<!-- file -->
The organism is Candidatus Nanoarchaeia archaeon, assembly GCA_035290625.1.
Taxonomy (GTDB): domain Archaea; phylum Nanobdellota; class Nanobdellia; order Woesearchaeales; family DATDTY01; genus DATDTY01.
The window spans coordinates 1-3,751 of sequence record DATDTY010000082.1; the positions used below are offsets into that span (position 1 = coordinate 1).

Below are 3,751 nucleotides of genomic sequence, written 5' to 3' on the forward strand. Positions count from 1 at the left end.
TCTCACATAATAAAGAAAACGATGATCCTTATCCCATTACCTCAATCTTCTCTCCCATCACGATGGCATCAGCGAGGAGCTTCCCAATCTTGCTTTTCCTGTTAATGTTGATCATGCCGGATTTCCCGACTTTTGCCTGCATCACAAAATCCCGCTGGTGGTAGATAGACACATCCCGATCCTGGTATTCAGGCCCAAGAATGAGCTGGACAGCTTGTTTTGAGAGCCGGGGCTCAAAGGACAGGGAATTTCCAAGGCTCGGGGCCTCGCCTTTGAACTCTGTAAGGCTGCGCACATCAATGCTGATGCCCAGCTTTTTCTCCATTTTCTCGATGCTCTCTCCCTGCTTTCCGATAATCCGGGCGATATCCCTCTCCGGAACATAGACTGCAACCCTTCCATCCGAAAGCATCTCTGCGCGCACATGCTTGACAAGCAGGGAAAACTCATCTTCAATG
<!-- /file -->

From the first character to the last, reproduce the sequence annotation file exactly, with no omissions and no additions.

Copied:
The organism is Candidatus Nanoarchaeia archaeon, assembly GCA_035290625.1.
Taxonomy (GTDB): domain Archaea; phylum Nanobdellota; class Nanobdellia; order Woesearchaeales; family DATDTY01; genus DATDTY01.
The window spans coordinates 1-3,751 of sequence record DATDTY010000082.1; the positions used below are offsets into that span (position 1 = coordinate 1).

Below are 3,751 nucleotides of genomic sequence, written 5' to 3' on the forward strand. Positions count from 1 at the left end.
TCTCACATAATAAAGAAAACGATGATCCTTATCCCATTACCTCAATCTTCTCTCCCATCACGATGGCATCAGCGAGGAGCTTCCCAATCTTGCTTTTCCTGTTAATGTTGATCATGCCGGATTTCCCGACTTTTGCCTGCATCACAAAATCCCGCTGGTGGTAGATAGACACATCCCGATCCTGGTATTCAGGCCCAAGAATGAGCTGGACAGCTTGTTTTGAGAGCCGGGGCTCAAAGGACAGGGAATTTCCAAGGCTCGGGGCCTCGCCTTTGAACTCTGTAAGGCTGCGCACATCAATGCTGATGCCCAGCTTTTTCTCCATTTTCTCGATGCTCTCTCCCTGCTTTCCGATAATCCGGGCGATATCCCTCTCCGGAACATAGACTGCAACCCTTCCATCCGAAAGCATCTCTGCGCGCACATGCTTGACAAGCAGGGAAAACTCATCTTCAATG